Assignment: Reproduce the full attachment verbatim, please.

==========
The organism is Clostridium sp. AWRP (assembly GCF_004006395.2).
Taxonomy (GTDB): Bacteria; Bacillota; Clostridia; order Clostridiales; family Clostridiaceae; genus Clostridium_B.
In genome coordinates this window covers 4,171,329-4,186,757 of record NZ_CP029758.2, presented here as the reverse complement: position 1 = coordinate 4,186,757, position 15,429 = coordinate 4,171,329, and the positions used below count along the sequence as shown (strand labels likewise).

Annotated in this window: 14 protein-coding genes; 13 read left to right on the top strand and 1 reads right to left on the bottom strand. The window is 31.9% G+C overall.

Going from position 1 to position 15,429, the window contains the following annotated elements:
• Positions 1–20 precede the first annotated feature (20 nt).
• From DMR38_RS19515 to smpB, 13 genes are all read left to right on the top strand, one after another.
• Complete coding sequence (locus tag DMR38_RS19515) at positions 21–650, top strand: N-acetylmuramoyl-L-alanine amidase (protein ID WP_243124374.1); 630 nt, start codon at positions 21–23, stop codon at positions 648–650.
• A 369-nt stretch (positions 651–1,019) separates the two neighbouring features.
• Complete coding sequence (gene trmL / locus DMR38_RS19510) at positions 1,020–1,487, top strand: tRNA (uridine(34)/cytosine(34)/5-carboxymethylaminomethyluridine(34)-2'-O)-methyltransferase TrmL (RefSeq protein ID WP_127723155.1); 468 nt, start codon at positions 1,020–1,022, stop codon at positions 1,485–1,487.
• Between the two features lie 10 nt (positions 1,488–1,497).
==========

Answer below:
The organism is Clostridium sp. AWRP (assembly GCF_004006395.2).
Taxonomy (GTDB): Bacteria; Bacillota; Clostridia; order Clostridiales; family Clostridiaceae; genus Clostridium_B.
In genome coordinates this window covers 4,171,329-4,186,757 of record NZ_CP029758.2, presented here as the reverse complement: position 1 = coordinate 4,186,757, position 15,429 = coordinate 4,171,329, and the positions used below count along the sequence as shown (strand labels likewise).

Annotated in this window: 14 protein-coding genes; 13 read left to right on the top strand and 1 reads right to left on the bottom strand. The window is 31.9% G+C overall.

Going from position 1 to position 15,429, the window contains the following annotated elements:
• Positions 1–20 precede the first annotated feature (20 nt).
• From DMR38_RS19515 to smpB, 13 genes are all read left to right on the top strand, one after another.
• Complete coding sequence (locus tag DMR38_RS19515) at positions 21–650, top strand: N-acetylmuramoyl-L-alanine amidase (protein ID WP_243124374.1); 630 nt, start codon at positions 21–23, stop codon at positions 648–650.
• A 369-nt stretch (positions 651–1,019) separates the two neighbouring features.
• Complete coding sequence (gene trmL / locus DMR38_RS19510) at positions 1,020–1,487, top strand: tRNA (uridine(34)/cytosine(34)/5-carboxymethylaminomethyluridine(34)-2'-O)-methyltransferase TrmL (RefSeq protein ID WP_127723155.1); 468 nt, start codon at positions 1,020–1,022, stop codon at positions 1,485–1,487.
• Between the two features lie 10 nt (positions 1,488–1,497).